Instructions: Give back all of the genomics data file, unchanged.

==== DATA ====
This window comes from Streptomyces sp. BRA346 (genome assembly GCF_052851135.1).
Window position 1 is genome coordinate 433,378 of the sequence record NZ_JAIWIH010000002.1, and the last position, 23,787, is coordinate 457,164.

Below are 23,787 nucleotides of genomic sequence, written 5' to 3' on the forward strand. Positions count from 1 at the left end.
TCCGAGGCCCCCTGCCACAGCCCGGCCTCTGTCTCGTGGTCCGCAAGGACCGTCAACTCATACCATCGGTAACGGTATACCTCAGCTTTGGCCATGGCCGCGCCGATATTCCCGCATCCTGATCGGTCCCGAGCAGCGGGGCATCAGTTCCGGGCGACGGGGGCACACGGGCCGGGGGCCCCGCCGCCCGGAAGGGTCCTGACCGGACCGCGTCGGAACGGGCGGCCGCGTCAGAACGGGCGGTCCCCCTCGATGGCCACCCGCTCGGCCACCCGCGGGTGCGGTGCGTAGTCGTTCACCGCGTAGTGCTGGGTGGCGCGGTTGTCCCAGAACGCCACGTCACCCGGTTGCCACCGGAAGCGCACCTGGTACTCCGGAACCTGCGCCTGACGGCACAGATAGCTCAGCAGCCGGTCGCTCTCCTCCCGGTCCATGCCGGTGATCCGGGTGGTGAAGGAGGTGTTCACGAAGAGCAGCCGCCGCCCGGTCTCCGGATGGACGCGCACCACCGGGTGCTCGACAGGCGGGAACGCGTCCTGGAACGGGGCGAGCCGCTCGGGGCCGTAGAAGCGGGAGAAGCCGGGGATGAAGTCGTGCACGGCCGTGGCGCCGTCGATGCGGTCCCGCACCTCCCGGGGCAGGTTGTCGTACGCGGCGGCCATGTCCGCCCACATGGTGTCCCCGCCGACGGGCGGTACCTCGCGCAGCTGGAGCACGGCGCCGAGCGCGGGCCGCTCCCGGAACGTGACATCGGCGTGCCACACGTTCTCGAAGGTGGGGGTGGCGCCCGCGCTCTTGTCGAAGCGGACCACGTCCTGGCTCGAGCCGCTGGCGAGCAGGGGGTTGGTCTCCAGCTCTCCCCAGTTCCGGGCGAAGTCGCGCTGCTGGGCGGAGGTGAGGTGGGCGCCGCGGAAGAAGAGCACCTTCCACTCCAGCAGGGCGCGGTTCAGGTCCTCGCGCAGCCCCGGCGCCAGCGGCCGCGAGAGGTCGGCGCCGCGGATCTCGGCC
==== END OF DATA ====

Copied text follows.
This window comes from Streptomyces sp. BRA346 (genome assembly GCF_052851135.1).
Window position 1 is genome coordinate 433,378 of the sequence record NZ_JAIWIH010000002.1, and the last position, 23,787, is coordinate 457,164.

Below are 23,787 nucleotides of genomic sequence, written 5' to 3' on the forward strand. Positions count from 1 at the left end.
TCCGAGGCCCCCTGCCACAGCCCGGCCTCTGTCTCGTGGTCCGCAAGGACCGTCAACTCATACCATCGGTAACGGTATACCTCAGCTTTGGCCATGGCCGCGCCGATATTCCCGCATCCTGATCGGTCCCGAGCAGCGGGGCATCAGTTCCGGGCGACGGGGGCACACGGGCCGGGGGCCCCGCCGCCCGGAAGGGTCCTGACCGGACCGCGTCGGAACGGGCGGCCGCGTCAGAACGGGCGGTCCCCCTCGATGGCCACCCGCTCGGCCACCCGCGGGTGCGGTGCGTAGTCGTTCACCGCGTAGTGCTGGGTGGCGCGGTTGTCCCAGAACGCCACGTCACCCGGTTGCCACCGGAAGCGCACCTGGTACTCCGGAACCTGCGCCTGACGGCACAGATAGCTCAGCAGCCGGTCGCTCTCCTCCCGGTCCATGCCGGTGATCCGGGTGGTGAAGGAGGTGTTCACGAAGAGCAGCCGCCGCCCGGTCTCCGGATGGACGCGCACCACCGGGTGCTCGACAGGCGGGAACGCGTCCTGGAACGGGGCGAGCCGCTCGGGGCCGTAGAAGCGGGAGAAGCCGGGGATGAAGTCGTGCACGGCCGTGGCGCCGTCGATGCGGTCCCGCACCTCCCGGGGCAGGTTGTCGTACGCGGCGGCCATGTCCGCCCACATGGTGTCCCCGCCGACGGGCGGTACCTCGCGCAGCTGGAGCACGGCGCCGAGCGCGGGCCGCTCCCGGAACGTGACATCGGCGTGCCACACGTTCTCGAAGGTGGGGGTGGCGCCCGCGCTCTTGTCGAAGCGGACCACGTCCTGGCTCGAGCCGCTGGCGAGCAGGGGGTTGGTCTCCAGCTCTCCCCAGTTCCGGGCGAAGTCGCGCTGCTGGGCGGAGGTGAGGTGGGCGCCGCGGAAGAAGAGCACCTTCCACTCCAGCAGGGCGCGGTTCAGGTCCTCGCGCAGCCCCGGCGCCAGCGGCCGCGAGAGGTCGGCGCCGCGGATCTCGGCC